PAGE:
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Question reliable wifi file transfer to and from PC and Android

bwallx

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Aug 16, 2014
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I have tried many options for simple file transfer on wifi, none seem consistent or easy to use. Some are paid for but I need free and am happy to have ads.

My issues are always the connection. Most use a SQR Code but it rarely works. My PC is connected to a router on ethernet and the mobile is connected to the same router on wifi and that works fine. So both the pc and mobile are on the same network.

I've tried ShareIt, Droid, Feem? and others. There seems to be an inherent problem with wifi connections. None are intuitive or user friendly. And I'm considered a well experience computer guy, web developer and support person!

Can anyone suggest a method or software that actually works please?

Win 10 64, 16Gb RAM, SSD, Android 9
 

lvt

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Apr 19, 2021
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Old school methods that work include OTG USB Drive, cloud storage, FPT...

If you want to transfer the files over Wi-Fi reliably, you must use a router with a built-in storage, some have a SD card slot, some have an USB ports, the router can store the files and make them available over the whole network.
 

dwd999

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Feb 24, 2016
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Sorry I missed this thread earlier. I use an app called File Manager Plus which is listed on the Google Play store site. It includes an FTP mode which makes your phone look like a file server that you can move files to and from. Once the FTP is set up on my phone, I use an icon on my desktop that contains the entry to start Windows Explorer:

C:\Windows\explorer.exe ftp://[web address of phone]/device/

which takes me directly from the icon on my desktop to the storage directory on my phone. Then I can copy files directly to or from the phone to whatever folder I'm using on my desktop computer. This has always worked and never failed me. The best thing for me is that it avoids the 4GB file size limitation that I would have to deal with if I were using USBs to move large files from computer to phone.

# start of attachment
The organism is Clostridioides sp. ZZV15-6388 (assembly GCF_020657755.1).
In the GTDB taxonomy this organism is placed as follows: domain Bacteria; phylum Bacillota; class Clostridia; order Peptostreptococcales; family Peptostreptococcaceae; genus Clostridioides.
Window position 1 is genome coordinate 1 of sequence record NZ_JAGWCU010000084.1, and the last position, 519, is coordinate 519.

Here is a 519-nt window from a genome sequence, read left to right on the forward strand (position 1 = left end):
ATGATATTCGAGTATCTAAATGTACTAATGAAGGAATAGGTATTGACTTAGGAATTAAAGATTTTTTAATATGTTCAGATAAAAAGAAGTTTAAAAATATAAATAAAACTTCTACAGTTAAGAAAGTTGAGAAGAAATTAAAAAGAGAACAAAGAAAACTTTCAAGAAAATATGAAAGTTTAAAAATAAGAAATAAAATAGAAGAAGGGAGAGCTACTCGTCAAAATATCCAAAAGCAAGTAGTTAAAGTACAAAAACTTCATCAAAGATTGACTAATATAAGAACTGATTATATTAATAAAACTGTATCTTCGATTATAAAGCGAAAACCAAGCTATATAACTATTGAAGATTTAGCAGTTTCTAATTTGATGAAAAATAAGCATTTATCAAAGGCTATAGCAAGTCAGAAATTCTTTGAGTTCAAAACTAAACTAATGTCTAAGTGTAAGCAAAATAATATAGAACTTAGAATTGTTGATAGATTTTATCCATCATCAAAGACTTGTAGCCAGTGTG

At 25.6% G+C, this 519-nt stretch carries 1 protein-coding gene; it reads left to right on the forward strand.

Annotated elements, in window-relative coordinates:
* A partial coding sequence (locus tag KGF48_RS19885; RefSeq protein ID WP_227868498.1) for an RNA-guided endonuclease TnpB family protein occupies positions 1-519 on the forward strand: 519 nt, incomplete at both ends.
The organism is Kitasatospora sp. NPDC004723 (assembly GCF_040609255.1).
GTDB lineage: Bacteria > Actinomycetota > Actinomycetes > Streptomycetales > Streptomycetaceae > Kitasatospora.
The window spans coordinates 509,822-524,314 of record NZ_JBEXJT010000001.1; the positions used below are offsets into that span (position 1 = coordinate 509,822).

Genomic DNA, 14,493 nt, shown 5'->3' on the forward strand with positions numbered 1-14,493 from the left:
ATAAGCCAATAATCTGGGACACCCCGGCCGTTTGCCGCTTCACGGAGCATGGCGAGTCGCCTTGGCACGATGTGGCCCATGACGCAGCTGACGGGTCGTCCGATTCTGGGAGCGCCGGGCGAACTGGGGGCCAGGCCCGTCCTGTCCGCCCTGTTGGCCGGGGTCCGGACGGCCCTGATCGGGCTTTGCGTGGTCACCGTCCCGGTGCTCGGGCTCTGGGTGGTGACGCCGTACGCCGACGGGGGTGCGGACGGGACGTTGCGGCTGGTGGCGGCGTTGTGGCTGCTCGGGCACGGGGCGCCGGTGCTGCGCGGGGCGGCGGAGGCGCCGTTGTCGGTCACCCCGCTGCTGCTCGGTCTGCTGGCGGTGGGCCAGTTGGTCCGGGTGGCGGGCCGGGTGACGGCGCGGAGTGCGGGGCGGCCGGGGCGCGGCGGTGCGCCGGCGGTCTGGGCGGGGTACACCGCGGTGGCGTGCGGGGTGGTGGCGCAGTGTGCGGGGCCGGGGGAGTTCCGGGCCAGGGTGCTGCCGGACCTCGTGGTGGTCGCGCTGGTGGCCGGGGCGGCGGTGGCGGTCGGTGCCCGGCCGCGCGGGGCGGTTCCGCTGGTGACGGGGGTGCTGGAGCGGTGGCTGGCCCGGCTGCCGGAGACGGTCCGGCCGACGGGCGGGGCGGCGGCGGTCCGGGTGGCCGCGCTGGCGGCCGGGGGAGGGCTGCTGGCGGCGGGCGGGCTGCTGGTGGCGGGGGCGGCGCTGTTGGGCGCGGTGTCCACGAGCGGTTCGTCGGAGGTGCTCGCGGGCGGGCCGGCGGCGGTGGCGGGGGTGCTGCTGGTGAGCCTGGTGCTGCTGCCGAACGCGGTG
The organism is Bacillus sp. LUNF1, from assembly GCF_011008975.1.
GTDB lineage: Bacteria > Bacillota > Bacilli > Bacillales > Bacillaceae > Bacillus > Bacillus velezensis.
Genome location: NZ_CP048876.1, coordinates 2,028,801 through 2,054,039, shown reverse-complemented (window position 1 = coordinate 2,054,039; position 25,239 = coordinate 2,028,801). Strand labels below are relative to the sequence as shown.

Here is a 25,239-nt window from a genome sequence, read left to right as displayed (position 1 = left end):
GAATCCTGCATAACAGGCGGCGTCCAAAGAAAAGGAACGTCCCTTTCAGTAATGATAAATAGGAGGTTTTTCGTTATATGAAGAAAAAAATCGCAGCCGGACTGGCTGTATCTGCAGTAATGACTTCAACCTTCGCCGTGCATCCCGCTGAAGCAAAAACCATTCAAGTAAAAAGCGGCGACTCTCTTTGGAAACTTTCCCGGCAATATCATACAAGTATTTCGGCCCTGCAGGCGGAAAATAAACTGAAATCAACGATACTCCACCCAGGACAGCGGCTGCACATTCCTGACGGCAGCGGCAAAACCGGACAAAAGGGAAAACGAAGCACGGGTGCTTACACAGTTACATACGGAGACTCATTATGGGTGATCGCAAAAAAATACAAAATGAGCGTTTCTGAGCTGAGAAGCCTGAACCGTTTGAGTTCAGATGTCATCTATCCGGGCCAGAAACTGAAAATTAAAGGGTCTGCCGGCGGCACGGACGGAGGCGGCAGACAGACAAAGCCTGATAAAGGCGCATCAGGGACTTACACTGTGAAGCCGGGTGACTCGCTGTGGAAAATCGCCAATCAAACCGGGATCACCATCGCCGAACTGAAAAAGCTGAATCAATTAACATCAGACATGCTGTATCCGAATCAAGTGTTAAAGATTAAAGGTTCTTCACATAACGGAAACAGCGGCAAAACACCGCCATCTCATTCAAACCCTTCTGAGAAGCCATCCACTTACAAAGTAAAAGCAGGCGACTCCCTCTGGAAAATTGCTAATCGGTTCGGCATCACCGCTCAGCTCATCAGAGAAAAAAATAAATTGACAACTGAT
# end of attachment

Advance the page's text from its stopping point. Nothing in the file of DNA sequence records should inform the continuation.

lvt

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The best thing for me is that it avoids the 4GB file size limitation that I would have to deal with if I were using USBs to move large files from computer to phone.
Only when your USB flash is formatted in FAT32, you should be able to copy files larger than 4GB on USB if you previously formatted it to ExFAT or NTFS.
 

dwd999

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Feb 24, 2016
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Only when your USB flash is formatted in FAT32, you should be able to copy files larger than 4GB on USB if you previously formatted it to ExFAT or NTFS.
It depends on your phone and version of Android. On my Pixel 4a Android 11 whenever I insert a USB the phone demands that it be allowed to format the USB to Fat 32, so it doesn't give me a choice. But at least it supports USBs with large volumes, though the largest I've gone is 1TB. (Thinking back, maybe I just need to ignore the phone's demand that it fix the usb, have to double check that).

OK, I went back and checked and the Pixel 4a won't let me ignore its demand to reformat and definitely refuses to recognize a USB formatted as NTFS. But I don't know if that's because its partitioned as GPT so maybe I'll try a different partition format. This is obviously a serious limitation on Android's part although we don't know if its because of patent, trademark or other proprietary restrictions. Anyway its irrelevant to me as I always transfer files using the method described above.
 
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lvt

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Apr 19, 2021
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It depends on your phone and version of Android. On my Pixel 4a Android 11 whenever I insert a USB the phone demands that it be allowed to format the USB to Fat 32, so it doesn't give me a choice. But at least it supports USBs with large volumes, though the largest I've gone is 1TB. (Thinking back, maybe I just need to ignore the phone's demand that it fix the usb, have to double check that).

OK, I went back and checked and the Pixel 4a won't let me ignore its demand to reformat and definitely refuses to recognize a USB formatted as NTFS. But I don't know if that's because its partitioned as GPT so maybe I'll try a different partition format. This is obviously a serious limitation on Android's part although we don't know if its because of patent, trademark or other proprietary restrictions. Anyway its irrelevant to me as I always transfer files using the method described above.
Unless you still use a very old Android version, you should be able to use an USB flash formatted in NTFS via OTG.

Some Android files managers also have a format function that can format your USB to NTFS.
 

dwd999

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Feb 24, 2016
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I guess we can congratulate ourselves on discovering an undocumented shortcoming in the Android 11 that Google installs on its Pixel 4a phones. They will allow one and only one format for external drives through the USB C port. I guess that's OK for a $216 entry level phone that was pretty much obsolete when it was shipped. Maybe they'll change it with the release of Android 12 and the Pixel 6 when they return to the office next year. But I don't care since I'm a senior citizen who only uses the phone to receive calls from doctors! HAHA on you, Google.
 

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